some day. That face and manner will lead him into
ways from which there's only one outlet."
"Matrimony?" She laughed. "Oh dear, no, Adrian
is much too selfish to marry."
"I thought that selfishness was one of the elements of
successful marriages. I've been told so."
A curious look stole into her eyes. All at once she
wondered if his words had any hidden meaning, and she
felt angrily self-conscious; but she instantly put the re-
flection away, for if ever any man travelled by the straight
Roman road of speech and thought, it was he. He had
only been dealing in somewhat obvious worldly wisdom.
"You ought not to give encouragement to such ideas
by repeating them," she rejoined with raillery. "This is
an age of telepathy and suggestion, and the more silent
we are the safer we are. Now, please, tell me everything
of the inside, I mean about Cecil Rhodes and the
Raiders. Is Rhodes overwhelmed? And Mf. Chamber-
lain you have seen him? The .papers say you have
spent many hours at the Colonial Office. I suppose*
you were with him at six o'clock last evening, instead of
being here with me, as you promised."
He shook his head. "Rhodes? The bigger a man is
the greater the crash when he falls; and no big man falls
She nodded. "There's the sense of power, too, which
made everything vibrate with energy, which gave a sense
of great empty places filled of that power withdrawn
and collapsed. Even the bad great man gone leaves a
sense of desolation behind. Power power, that is the
thing of all," she said, her eyes shining and her small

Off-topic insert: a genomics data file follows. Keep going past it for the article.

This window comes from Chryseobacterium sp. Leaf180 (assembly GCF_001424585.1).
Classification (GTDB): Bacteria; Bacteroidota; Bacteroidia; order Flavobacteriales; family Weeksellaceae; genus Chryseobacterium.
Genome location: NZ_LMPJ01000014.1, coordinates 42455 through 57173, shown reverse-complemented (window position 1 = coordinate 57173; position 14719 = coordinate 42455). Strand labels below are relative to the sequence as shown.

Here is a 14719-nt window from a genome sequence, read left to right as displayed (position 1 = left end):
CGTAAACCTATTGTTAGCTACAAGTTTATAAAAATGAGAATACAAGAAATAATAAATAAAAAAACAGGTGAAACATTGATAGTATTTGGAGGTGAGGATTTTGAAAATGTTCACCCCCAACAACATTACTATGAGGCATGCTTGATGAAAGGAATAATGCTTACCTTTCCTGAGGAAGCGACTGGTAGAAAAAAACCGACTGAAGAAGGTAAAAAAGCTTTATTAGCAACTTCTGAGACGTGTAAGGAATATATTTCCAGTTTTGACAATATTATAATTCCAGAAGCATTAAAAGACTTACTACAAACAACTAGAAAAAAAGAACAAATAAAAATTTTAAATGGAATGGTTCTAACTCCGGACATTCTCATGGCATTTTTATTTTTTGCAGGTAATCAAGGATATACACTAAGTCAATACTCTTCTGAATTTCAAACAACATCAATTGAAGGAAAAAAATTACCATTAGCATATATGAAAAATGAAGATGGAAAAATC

fingers interlacing with eager vitality: "power to set
waves of influence in motion which stir the waters on dis-
WITHIN THE POWER-HOUSE
tant shores. That seems to me the most wonderful
Her vitality, her own sense of power, seemed almost
incongruous. She was so delicately made, so much the
dresden-china shepherdess, that intensity seemed out of
relation to her nature. Yet the tiny hands playing be-
fore her with natural gestures like those of a child had,
too, a decision and a firmness in keeping with the per-
fectly modelled head and the courageous poise of the body.
There was something regnant in her, while, too, there was
something sumptuous and sensuous and physically thrill-
ing to the senses. To-day she was dressed in an exquisite
blue gown, devoid of all decoration save a little chinchilla
fur, which only added to its softness and richness. She
wore no jewelry whatever except a sapphire brooch, and
her hair shone and waved like gossamer in the sun.
"Well, I don't know," he rejoined, admiration unbound-
ed in his eyes for the picture she was of maidenly charm
and womanly beauty, "I should say that goodness was
a more wonderful thing. But power is the most common
ambition, and only a handful of the hundreds of millions
get it in any large way. I used to feel it tremendously
when I first heard the stamps pounding the quartz in the
mills on the Rand. You never heard that sound? In
the clear height of that plateau the air reverberates great-
ly; and there's nothing on earth which so much gives a
sense of power power that crushes as the stamps of a
great mine pounding away night and day. There they
go, thundering on, till it seems to you that some unearthly
power is hammering the world into shape. You get up
and go to the window and look out into the night. "There's
the deep blue sky blue like nothing you ever saw in any
other sky, and the stars so bright and big, and so near,
that you feel you could reach up and pluck one with your
hand; and just over the little hill are the lights of the
stamp-mills, the smoke and the mad red flare, the roar of
great hammers as they crush, crush, crush; while the
THE JUDGMENT HOUSE
vibration of the earth makes you feel that you are living
in a world of Titans."
"And when it all stops?" she asked, almost breath-
lessly. "When the stamps pound no more, and the
power is withdrawn? It is empty and desolate and
"It is anything you like. If all the mills all at once,